She grew up in Arcadia, Louisiana, one of 14 children, and moved to Los Angeles, California in 1963. Although some sources state that she was in a vocal group known as The Fawns who recorded for Money Records in 1964, she has refuted this, saying that she sang with a trio in Arcadia by that name. In 1964 she started a solo singing career, as Bettye Swann, at the prompting of local DJ Al Scott, who became her manager.
In 1964 she started a solo singing career, as Bettye Swann, at the prompting of local DJ Al Scott, who became her manager. After a minor hit with the self-penned "Don't Wait Too Long," her big breakthrough came with "Make Me Yours," which topped the Billboard R&B charts in July 1967, and also made #21 on the Billboard Hot 100. In 1968 she split with Scott, moved to Georgia, won a new contract with Capitol Records and had another hit with "Don't Touch Me" (#14 R&B, #38 Hot 100).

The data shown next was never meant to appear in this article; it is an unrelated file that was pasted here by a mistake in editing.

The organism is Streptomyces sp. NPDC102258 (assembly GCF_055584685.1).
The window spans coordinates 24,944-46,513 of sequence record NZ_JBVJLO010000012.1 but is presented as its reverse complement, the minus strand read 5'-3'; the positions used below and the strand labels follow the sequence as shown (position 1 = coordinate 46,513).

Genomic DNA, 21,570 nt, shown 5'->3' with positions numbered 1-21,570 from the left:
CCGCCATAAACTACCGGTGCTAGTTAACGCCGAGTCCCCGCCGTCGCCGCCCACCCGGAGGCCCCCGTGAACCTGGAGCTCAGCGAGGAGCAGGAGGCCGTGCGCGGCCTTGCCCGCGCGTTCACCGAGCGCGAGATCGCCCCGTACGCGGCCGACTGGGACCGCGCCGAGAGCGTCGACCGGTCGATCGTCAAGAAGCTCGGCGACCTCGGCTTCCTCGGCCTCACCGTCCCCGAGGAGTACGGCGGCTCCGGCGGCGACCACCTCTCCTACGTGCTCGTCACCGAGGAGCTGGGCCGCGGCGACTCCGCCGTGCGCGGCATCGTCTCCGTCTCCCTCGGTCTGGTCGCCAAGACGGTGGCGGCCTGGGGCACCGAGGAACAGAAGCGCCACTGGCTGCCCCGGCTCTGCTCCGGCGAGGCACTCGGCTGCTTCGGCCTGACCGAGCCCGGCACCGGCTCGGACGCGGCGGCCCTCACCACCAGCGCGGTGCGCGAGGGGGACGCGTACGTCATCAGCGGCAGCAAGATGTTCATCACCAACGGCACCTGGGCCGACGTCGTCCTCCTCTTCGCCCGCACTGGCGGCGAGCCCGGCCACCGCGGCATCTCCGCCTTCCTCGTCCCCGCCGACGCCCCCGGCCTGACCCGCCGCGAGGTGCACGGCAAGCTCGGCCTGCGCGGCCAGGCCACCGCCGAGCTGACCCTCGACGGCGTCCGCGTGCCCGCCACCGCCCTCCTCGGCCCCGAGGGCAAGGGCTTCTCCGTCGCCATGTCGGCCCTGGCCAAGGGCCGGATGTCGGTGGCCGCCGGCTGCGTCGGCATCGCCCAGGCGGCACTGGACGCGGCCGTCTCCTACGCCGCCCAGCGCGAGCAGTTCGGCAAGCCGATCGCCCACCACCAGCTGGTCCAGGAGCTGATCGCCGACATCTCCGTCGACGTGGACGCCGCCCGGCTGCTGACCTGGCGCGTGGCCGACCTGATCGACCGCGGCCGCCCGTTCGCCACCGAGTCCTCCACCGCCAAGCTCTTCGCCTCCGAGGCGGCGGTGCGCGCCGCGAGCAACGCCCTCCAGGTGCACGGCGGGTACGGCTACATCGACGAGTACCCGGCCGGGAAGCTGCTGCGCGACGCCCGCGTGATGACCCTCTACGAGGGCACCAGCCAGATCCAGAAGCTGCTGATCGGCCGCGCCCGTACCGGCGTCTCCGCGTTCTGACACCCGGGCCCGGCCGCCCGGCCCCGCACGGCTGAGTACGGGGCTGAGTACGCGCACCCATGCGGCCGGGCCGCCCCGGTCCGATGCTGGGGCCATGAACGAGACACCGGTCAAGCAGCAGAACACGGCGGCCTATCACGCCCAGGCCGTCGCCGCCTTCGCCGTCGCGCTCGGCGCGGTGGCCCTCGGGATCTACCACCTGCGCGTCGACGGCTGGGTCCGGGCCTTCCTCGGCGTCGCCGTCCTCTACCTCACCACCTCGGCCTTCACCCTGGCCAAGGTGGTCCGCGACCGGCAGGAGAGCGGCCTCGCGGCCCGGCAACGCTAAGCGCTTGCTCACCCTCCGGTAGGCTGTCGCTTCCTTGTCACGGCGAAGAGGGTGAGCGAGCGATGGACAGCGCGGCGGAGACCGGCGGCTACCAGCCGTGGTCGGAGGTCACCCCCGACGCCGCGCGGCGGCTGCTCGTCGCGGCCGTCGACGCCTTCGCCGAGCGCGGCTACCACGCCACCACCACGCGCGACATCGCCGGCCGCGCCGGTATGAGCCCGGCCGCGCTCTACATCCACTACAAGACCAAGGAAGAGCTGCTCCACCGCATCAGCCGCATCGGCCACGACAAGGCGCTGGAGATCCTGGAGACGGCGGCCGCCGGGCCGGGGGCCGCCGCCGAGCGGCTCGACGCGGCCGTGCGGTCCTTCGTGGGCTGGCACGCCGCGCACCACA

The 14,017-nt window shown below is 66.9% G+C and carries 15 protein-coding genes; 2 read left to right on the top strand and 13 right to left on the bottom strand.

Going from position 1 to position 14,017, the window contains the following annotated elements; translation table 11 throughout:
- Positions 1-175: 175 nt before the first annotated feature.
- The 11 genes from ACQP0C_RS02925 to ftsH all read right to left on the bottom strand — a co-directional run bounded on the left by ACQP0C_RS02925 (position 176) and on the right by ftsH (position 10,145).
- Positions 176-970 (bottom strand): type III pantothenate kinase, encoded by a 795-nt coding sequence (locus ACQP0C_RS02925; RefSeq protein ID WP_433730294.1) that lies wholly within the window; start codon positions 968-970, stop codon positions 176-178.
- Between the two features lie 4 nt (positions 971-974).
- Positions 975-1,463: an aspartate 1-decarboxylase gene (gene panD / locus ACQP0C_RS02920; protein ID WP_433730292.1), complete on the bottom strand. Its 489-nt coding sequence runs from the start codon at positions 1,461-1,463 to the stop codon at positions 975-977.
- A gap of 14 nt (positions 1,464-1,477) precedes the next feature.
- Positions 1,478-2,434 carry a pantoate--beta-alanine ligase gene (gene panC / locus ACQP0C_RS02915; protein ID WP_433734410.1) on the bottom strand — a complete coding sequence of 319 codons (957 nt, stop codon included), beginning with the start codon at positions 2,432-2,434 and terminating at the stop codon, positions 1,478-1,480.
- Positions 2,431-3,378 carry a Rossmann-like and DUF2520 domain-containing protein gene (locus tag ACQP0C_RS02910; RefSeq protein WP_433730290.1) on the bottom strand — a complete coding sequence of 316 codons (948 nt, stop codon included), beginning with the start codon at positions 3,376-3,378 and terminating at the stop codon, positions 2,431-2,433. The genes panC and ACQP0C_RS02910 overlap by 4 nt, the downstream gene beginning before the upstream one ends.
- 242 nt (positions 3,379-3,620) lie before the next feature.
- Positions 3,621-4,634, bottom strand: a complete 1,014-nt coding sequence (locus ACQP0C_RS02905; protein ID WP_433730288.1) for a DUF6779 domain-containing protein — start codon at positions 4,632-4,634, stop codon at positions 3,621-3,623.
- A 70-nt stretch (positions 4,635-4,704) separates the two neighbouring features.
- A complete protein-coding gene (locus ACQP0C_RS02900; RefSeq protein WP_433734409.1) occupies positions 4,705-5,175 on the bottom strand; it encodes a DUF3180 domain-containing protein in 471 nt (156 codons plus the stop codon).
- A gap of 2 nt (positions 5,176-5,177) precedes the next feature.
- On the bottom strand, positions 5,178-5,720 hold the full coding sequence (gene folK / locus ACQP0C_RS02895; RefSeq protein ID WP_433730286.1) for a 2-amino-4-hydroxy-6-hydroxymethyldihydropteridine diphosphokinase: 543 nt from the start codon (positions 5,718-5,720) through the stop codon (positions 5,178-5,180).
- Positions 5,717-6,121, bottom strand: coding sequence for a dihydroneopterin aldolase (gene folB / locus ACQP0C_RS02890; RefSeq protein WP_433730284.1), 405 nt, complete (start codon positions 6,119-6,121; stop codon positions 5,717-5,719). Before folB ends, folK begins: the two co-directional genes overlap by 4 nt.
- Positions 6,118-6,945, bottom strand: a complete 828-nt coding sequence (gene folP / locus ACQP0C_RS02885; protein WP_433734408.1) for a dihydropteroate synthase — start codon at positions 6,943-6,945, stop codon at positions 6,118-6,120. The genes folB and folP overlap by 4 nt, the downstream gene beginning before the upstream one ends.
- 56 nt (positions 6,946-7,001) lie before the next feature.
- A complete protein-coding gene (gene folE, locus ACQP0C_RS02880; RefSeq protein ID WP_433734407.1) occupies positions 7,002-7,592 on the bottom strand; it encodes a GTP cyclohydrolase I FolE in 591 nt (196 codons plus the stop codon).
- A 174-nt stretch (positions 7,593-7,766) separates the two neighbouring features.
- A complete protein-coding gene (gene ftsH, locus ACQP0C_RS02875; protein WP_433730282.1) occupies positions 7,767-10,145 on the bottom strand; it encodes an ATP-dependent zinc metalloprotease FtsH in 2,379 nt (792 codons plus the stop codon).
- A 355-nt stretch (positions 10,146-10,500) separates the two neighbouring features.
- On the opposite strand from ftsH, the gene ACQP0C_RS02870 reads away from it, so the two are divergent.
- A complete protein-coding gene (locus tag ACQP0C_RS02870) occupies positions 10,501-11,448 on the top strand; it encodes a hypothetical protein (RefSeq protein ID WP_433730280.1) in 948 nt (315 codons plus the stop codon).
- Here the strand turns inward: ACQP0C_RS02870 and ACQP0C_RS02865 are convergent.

In 1972 she transferred to Atlantic Records, and had a couple of minor hits with "Victim of a Foolish Heart" (later revived by Joss Stone), and Merle Haggard's "Today I Started Loving You Again." She continued to record until the mid 1970s, but with little commercial success. Her last public performance as Bettye Swann was in 1980, the year her husband and manager, George Barton, died.
As Betty Barton, she then worked in the education sector in the Las Vegas, Nevada area, and became a Jehovah's Witness. She is now retired and, according to a 2005 interview, suffers from a degenerative spinal condition.